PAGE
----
The plane crashed into the mountain. It lost altitude suddenly, irredeemably. There was chaos in the cockpit. Seatbelts clicked shut, oxygen masks dropped—a monstrous fiery blast…
Roger, speaking in gasps after running through the airport, deposited that red face of his over the boarding counter and complained fecklessly. How the hell did he know it would take so long… Those ridiculously long lines…
“I’m sorry,” the boarding agent said, peering into all that fury. “That flight has taken off some time ago. You’ll need to rebook.”
“Fuck!” he said, slapping his hand down hard on the counter, and a security guard rushed forward.
Roger rocketed through traffic. Till he couldn’t. There was a foundation makeup convention he desperately needed to be at. There was a promotion waiting to fatten his wallet if he got it right. This new product he’d pitch. This new old product with a fresh new name and ad campaign he’d pitch. The clients he needed to get onboard would be there, and he knew the script by heart. But there was a plane to catch between him and success, and now he was the one, goddammit, who needed, to get onboard. Just his luck that there was more traffic than he expected, and that friggin’ gold fish. What was he thinking?
He was scrambling out of the bedroom with his suitcase when he saw his young daughter in the hall crying. Now what, he thought, looking at his watch. She had a small fishbowl in her hands with a goldfish floating on the top of the water, her tears dripping into it.
“14 Karat,” she said, then sobbed. His wife was already downstairs, naked under her robe, fixing lunch for their eldest to take to school.
“I’m so sorry, hon,” he said, patting her head. “Let’s flush 14 Karat down the toilet together, so it can go in the ocean. Be in the big water where it belongs.”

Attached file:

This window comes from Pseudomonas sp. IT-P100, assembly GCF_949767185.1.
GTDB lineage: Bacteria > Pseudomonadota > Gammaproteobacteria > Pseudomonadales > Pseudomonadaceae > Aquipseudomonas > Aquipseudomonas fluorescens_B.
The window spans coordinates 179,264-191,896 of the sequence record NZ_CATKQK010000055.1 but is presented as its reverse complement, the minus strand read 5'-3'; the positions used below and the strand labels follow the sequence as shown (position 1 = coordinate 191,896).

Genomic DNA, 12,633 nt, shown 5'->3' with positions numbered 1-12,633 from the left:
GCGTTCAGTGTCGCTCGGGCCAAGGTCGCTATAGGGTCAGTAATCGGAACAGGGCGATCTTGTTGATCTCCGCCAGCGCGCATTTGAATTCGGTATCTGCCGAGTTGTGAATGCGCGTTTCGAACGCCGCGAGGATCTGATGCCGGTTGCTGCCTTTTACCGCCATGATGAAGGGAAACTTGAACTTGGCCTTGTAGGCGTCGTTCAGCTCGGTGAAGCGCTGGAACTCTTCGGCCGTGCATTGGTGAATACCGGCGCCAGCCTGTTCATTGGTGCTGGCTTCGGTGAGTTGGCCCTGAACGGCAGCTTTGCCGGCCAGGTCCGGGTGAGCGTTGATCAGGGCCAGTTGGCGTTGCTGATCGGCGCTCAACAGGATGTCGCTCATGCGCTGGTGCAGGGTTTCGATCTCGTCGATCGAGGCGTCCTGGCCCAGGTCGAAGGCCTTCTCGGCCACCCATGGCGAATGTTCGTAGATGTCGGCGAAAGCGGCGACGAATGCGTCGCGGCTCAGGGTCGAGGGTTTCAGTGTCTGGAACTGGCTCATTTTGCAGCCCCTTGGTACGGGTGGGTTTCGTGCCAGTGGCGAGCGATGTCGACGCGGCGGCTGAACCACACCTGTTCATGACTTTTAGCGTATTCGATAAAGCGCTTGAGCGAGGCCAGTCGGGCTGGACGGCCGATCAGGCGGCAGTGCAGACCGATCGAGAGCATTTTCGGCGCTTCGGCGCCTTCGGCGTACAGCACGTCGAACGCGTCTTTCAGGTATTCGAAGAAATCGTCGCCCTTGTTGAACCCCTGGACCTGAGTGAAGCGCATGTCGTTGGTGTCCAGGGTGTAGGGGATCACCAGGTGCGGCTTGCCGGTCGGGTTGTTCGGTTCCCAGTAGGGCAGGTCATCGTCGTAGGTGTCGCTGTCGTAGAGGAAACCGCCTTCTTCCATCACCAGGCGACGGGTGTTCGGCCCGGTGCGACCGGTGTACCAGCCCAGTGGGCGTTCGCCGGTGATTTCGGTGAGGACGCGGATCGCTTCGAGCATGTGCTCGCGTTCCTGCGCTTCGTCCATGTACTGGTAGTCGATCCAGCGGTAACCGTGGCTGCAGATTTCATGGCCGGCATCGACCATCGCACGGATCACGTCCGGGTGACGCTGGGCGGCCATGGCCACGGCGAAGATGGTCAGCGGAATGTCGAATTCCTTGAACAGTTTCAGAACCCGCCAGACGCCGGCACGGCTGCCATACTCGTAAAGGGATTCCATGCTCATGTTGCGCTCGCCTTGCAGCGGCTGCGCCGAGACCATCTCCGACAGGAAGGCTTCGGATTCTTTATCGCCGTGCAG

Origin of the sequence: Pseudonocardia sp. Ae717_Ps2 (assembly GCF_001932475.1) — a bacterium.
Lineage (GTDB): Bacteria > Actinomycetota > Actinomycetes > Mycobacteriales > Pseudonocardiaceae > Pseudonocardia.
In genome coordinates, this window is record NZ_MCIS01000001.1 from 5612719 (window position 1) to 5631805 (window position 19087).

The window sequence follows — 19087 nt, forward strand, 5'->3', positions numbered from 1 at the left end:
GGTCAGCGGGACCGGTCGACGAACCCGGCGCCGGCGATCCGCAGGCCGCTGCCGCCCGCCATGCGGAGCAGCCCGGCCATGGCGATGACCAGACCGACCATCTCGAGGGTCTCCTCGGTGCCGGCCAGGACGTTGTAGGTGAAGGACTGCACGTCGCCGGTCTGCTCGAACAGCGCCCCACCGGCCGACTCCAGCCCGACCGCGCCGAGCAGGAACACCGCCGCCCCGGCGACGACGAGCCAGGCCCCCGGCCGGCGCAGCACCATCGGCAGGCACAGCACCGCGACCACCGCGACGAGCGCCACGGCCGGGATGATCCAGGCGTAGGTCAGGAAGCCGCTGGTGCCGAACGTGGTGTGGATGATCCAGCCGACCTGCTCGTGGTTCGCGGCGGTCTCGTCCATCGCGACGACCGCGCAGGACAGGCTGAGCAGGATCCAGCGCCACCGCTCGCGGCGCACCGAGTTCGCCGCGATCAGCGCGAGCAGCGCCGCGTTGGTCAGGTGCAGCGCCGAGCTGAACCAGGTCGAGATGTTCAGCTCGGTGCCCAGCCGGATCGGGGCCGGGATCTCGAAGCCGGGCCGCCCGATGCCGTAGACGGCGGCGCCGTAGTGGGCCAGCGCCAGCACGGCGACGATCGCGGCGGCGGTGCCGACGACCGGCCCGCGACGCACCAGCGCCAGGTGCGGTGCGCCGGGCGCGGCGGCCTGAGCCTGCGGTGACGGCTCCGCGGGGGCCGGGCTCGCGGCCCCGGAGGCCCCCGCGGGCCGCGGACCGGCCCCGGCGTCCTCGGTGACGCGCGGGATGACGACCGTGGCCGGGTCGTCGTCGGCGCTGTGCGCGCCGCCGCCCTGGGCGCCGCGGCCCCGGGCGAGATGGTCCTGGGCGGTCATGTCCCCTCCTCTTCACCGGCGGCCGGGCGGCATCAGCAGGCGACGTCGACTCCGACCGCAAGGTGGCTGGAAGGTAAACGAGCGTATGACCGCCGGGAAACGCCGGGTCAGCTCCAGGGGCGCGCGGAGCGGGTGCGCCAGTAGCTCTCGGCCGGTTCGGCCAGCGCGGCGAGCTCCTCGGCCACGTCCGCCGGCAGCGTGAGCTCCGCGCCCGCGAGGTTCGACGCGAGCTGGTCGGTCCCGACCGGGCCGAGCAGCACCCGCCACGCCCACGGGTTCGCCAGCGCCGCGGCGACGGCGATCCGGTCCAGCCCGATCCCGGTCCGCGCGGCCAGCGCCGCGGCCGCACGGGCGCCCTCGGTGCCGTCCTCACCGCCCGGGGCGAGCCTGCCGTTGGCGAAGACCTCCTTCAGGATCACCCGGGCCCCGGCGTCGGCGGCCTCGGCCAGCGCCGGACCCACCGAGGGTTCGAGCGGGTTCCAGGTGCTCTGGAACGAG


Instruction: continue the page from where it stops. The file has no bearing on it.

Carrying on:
She hugged the bowl against herself tightly. “No!” she screeched. “He’ll go to hell then!”
She released one hand and pointed down at the carpet. “I want him to go to heaven,” she said. “We have to bury him like Grandpa, for him to go to heaven.”
For god’s sake, he thought, but went with her out back and buried it under the honeysuckle. There was a little girl ritual and a little girl prayer in whispers as he bowed his head and glanced furtively at his watch.
While slipping on his trousers he looked out the window. After three days of hard downpours, it had finally let up. He stood there sunlit. The storm had moved on. Perhaps that meant something, the storm moving on. Clear skies. That maybe he’d get some kind of break. He went over some pitch lines in front of the mirror. Maybe longer than he had time for. But so much was riding on it. When he felt he was ready, he grabbed his suitcase/the doorknob. Then he heard it from the other side of the door. Thought What the hell…?
The alarm clock startled him awake. His wife stirred. He pulled back the comforter and gazed at the teepee his erection made of his boxers. He didn’t want to cut it close. But there was still time. A quickie wouldn’t change much. And besides, he needed to rid himself of some of that tension that was building. He strapped on his watch without looking at it, reached over into all that warmth with a pestering hand.
Robert Scotellaro's work has appeared widely in journals and anthologies including: W.W. Norton's Flash Fiction International, NANO Fiction, Gargoyle, Flash Frontier, Journal of Compressed Creative Arts, and many others. Two of his stories were Best Small Fictions winners (2016 and 2017). He is the author of seven literary chapbooks, and three flash fiction collections. He has, along with James Thomas, edited New Micro: Exceptionally Short Fiction, by W.W. Norton & Company (2018). Visit him at rsflashfiction.com.